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Last Updated : Aug 30, 2019 10:52 AM IST | Source:

Trade war to drive rupee lower, may touch 74 by September end

Dollar has been rising upwards for most of 2019 and the simmering trade tensions will ensure that investor’s attraction towards safe haven assets which includes (dollar and gold) might further increase the strength in the reserve currency.

Moneycontrol Contributor @moneycontrolcom
Representative image
Representative image

Vaqarjaved Khan

Rupee appreciated nearly 4 percent between October 2018 and December 2018. The turnaround was mainly on account of softening crude oil prices which led to domestic inflation cooling down during this phase. In this phase, Brent crude oil prices declined by nearly 35 percent and CPI inflation touched a low of 2.11 percent in December 2018.

The trend reversed in 2019 with rupee depreciating by nearly 3 percent from January 2019 to August 2019. Meanwhile, dollar index has continued to climb higher in the year and touched 98.25 in August 2019.


On account of CPI inflation remaining under RBI’s target of +/- 4 percent, RBI decided to cut interest rates three times by 25 bps in 2019 and one more time by 35 bps in August 2019 meeting taking the repo rate to 5.4 percent.

Interest rates are likely to follow a bearish path as the policy makers voiced concerns over a sharp slowdown in investment activity along with a continuing moderation in private consumption growth rate.

India economy slowdown – a drag

Meanwhile, the economy grew by 5.7 percent in the first quarter of 2019-20, the slowest pace in more than four years. Also, in latest report from Moody’s it decided to cut India’s GDP growth rate for 2019 to 6.2 percent amid economic slowdown. India Ratings too revised their GDP outlook downgrading it by 0.6 percentage points at 6.7 percent for FY20.

On the trade war front, Donald Trump increased tariffs from 10 percent to 25 percent on $200 billion of Chinese imports from June. Additionally, the US decided to increase tariffs to 10 percent on $300 billion worth of Chinese goods. US eventually delayed some of these tariffs sayings these tariffs would be implemented in two tranches, one on Septmber 1 and another on December 1 (2019), respectively.

In retaliation to these tariffs, China’s Ministry of Finance decided to levy tariffs between 5 and 10 percent on $75 billion of US imports. US retaliated again by increasing 5 percent tariffs over and above the additional initial tariffs on $550 billion of Chinese goods.


Easy Monetary Policy – The Agenda?

The US Fed had increased interest rates four times in 2018. In 2019 FOMC meeting it was highly unlikely for US Fed to increase interest rates, similar to 2018. In its last meeting in July 2019, Jerome Powell decided to cut interest rates by 25 bps amid slowdown in the economy. However, later during the meeting he mentioned the rate cut to be mid cycle adjustment trashing hopes of future rate cuts by the Fed.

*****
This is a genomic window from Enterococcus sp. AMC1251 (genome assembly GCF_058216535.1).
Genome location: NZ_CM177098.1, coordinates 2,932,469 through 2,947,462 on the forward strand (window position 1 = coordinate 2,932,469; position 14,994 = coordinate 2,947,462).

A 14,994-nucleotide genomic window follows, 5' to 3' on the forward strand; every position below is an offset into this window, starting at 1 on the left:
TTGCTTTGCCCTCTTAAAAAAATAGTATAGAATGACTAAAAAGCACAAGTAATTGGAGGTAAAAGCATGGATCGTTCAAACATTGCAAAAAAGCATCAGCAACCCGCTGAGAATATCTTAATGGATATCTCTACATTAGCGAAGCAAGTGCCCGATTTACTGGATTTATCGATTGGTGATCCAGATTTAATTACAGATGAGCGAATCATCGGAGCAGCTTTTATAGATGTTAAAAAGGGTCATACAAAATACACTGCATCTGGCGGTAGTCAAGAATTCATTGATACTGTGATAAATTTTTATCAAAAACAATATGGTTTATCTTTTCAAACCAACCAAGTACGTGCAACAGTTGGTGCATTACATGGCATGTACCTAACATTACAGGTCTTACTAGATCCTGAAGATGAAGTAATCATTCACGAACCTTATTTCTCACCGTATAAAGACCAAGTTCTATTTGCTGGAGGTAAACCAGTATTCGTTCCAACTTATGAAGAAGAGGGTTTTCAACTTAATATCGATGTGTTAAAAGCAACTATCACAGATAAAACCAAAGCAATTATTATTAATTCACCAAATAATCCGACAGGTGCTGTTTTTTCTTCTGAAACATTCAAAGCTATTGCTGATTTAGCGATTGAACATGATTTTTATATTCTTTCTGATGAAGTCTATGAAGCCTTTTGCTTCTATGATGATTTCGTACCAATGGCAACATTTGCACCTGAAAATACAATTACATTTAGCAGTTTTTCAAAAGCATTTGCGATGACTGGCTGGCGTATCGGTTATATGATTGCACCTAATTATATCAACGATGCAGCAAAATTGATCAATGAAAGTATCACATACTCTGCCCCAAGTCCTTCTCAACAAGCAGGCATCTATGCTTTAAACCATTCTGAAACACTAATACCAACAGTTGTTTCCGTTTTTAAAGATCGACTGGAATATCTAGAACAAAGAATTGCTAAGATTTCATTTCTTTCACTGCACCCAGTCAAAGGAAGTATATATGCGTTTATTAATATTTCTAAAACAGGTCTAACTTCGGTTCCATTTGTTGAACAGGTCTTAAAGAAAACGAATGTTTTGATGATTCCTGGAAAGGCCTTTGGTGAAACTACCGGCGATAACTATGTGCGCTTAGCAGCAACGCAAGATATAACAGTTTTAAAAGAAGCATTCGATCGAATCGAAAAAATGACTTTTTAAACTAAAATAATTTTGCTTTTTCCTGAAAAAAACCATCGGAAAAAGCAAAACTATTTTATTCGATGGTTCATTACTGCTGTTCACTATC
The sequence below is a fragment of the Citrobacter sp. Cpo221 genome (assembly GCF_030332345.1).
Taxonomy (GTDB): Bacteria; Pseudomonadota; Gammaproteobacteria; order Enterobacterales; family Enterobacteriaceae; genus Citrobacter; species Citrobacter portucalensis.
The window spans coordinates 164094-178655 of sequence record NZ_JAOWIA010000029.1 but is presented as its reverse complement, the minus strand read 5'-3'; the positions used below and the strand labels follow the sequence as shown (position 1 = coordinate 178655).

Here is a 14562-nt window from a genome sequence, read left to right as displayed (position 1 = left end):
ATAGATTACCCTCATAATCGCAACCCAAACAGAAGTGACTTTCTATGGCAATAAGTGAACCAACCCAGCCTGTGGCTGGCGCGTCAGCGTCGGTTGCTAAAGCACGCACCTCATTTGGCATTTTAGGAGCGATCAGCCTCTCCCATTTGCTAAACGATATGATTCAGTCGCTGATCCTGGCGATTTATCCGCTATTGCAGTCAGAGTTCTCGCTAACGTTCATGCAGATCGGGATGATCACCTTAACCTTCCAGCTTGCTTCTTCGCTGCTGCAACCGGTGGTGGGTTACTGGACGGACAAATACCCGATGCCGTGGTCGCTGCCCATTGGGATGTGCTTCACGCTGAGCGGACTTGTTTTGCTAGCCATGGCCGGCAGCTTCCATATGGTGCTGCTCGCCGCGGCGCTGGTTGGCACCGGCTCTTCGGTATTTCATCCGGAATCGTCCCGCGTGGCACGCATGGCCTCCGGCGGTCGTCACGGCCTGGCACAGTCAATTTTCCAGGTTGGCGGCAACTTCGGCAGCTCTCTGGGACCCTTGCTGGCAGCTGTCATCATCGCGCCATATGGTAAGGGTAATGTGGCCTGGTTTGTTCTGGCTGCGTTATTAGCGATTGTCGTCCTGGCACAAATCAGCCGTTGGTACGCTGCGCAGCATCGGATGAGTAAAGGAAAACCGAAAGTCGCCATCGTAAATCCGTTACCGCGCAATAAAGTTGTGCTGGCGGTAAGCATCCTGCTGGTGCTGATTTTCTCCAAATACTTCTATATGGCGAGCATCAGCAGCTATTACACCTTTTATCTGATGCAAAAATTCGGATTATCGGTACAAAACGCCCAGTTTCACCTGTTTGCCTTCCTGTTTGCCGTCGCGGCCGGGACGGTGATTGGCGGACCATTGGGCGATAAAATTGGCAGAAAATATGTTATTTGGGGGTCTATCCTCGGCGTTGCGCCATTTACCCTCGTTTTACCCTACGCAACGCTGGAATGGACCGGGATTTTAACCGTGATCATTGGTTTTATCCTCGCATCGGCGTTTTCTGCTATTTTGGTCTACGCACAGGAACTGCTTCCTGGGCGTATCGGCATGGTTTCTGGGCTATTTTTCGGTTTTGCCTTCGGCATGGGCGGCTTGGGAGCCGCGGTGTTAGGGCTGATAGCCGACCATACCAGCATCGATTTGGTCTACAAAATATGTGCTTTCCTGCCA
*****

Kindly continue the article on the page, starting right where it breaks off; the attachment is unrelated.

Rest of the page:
Moreover, in the recent meeting of the Global Central Bankers at the Jackson Hole Symposium, Jerome Powell said that US Fed would provide further rate cuts if it’s needed by the economy keeping hopes of future rate cut alive.

In 2018, inflation was constantly above the 2 percent target set by US Fed and they were constantly adding up new jobs in the economy (190,000 jobs added in 2018 as compared to 180,000 in 2017). However, in 2019 inflation has remained subdued and below US Fed's target of 2 percent and US has added on an average of 156,000 jobs per month between January-July 2019 which is much lower than 2018’s average.

Trade banter – the recipe for depreciating rupee

Escalation of Sino-American trade war, continuous outflows from the Indian equity markets and weakening of Yuan against the dollar are possible combinations for a depreciating rupee in the near future.

The outflow of capital by the FII’s from the equity market stood at Rs 12,105 crore in August while the outflows from the capital markets (net of equity and Debt) stood at around Rs 2,940 crore, signalling the need of foreign investors bearish sentiments.

Although the trade and the tariff has been a consistent drag on the US as well as the Chinese economy, the US Fed’s efforts of reducing interest rates at a slower pace is not appreciated by US President Donald Trump. Donald Trump continued to criticize Jerome Powell over slow pace of rate cuts and liquidity to the system.

Dollar has been rising upwards for most of the 2019 and the simmering trade tensions will ensure that investor’s attraction towards safe haven assets (which includes dollar and gold) might further increase the strength in the reserve currency. Hence, the likely trend of rupee is to move higher (CMP: 72) towards the 74 mark by the end of September 19.

(The author is Research Associate - Currencies at Angel Broking.)

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First Published on Aug 30, 2019 10:50 am
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